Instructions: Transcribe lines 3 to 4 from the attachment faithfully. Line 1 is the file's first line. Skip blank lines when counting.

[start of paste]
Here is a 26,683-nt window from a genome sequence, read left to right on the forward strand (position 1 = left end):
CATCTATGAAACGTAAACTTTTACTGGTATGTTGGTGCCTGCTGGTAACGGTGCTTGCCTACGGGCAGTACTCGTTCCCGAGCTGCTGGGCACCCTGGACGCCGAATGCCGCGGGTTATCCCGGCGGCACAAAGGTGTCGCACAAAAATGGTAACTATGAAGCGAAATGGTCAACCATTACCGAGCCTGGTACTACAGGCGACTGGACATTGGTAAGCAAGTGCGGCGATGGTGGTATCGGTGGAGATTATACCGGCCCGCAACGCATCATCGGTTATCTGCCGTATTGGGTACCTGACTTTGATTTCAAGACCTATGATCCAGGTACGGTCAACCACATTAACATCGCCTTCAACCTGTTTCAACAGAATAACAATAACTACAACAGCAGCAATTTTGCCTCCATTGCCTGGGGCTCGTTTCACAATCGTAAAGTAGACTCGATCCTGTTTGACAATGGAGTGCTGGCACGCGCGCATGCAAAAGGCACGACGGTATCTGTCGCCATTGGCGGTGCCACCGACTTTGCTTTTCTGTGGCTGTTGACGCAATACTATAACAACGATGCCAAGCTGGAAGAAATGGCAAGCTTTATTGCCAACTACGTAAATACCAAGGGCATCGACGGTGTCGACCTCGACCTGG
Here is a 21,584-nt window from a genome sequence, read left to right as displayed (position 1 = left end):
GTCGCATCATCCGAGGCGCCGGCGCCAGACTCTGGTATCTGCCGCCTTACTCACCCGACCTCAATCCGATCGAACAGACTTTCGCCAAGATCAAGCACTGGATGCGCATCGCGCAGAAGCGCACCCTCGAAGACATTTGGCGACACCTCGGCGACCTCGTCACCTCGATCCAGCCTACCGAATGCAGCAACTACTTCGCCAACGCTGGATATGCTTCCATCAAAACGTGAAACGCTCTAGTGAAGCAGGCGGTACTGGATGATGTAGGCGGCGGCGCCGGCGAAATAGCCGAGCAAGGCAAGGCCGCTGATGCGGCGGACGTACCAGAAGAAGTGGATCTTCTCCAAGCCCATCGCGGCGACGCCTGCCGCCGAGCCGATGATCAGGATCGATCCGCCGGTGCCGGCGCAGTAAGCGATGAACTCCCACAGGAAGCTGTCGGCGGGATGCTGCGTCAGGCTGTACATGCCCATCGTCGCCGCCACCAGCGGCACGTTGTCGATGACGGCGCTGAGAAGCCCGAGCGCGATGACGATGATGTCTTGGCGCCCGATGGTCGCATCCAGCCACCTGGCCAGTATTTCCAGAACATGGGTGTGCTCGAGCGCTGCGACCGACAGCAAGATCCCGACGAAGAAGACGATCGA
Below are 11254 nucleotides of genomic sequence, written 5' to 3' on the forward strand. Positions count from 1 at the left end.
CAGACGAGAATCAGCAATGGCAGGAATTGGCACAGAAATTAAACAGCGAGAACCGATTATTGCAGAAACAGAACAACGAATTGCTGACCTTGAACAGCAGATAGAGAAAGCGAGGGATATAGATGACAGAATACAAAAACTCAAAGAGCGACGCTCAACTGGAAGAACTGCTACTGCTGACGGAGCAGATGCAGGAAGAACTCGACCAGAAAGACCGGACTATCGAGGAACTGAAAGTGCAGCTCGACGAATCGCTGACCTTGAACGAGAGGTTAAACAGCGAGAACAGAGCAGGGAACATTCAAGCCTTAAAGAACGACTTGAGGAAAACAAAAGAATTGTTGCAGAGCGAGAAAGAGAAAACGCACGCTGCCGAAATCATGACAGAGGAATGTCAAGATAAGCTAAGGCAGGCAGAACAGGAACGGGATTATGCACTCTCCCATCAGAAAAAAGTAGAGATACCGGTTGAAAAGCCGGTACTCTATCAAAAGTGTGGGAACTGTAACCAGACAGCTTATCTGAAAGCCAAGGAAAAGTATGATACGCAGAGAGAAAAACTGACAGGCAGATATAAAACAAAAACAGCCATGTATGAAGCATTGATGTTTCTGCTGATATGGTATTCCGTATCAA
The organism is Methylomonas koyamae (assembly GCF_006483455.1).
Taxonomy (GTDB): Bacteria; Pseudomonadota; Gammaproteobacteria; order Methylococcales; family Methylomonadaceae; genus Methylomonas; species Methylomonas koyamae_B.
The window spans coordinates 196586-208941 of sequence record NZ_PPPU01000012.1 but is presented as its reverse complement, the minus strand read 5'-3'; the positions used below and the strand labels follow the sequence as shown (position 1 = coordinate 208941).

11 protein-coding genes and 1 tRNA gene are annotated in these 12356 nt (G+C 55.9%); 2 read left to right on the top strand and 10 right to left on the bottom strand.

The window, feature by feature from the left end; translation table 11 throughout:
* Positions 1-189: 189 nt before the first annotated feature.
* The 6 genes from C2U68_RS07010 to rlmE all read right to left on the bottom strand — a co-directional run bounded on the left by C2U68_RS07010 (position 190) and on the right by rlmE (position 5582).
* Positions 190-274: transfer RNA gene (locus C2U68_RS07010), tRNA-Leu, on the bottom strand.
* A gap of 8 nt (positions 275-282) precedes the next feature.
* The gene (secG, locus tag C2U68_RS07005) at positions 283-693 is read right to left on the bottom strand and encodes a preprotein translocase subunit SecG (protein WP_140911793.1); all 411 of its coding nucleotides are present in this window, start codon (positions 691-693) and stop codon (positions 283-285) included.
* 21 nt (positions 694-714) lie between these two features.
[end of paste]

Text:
Here is a 21,584-nt window from a genome sequence, read left to right as displayed (position 1 = left end):
GTCGCATCATCCGAGGCGCCGGCGCCAGACTCTGGTATCTGCCGCCTTACTCACCCGACCTCAATCCGATCGAACAGACTTTCGCCAAGATCAAGCACTGGATGCGCATCGCGCAGAAGCGCACCCTCGAAGACATTTGGCGACACCTCGGCGACCTCGTCACCTCGATCCAGCCTACCGAATGCAGCAACTACTTCGCCAACGCTGGATATGCTTCCATCAAAACGTGAAACGCTCTAGTGAAGCAGGCGGTACTGGATGATGTAGGCGGCGGCGCCGGCGAAATAGCCGAGCAAGGCAAGGCCGCTGATGCGGCGGACGTACCAGAAGAAGTGGATCTTCTCCAAGCCCATCGCGGCGACGCCTGCCGCCGAGCCGATGATCAGGATCGATCCGCCGGTGCCGGCGCAGTAAGCGATGAACTCCCACAGGAAGCTGTCGGCGGGATGCTGCGTCAGGCTGTACATGCCCATCGTCGCCGCCACCAGCGGCACGTTGTCGATGACGGCGCTGAGAAGCCCGAGCGCGATGACGATGATGTCTTGGCGCCCGATGGTCGCATCCAGCCACCTGGCCAGTATTTCCAGAACATGGGTGTGCTCGAGCGCTGCGACCGACAGCAAGATCCCGACGAAGAAGACGATCGA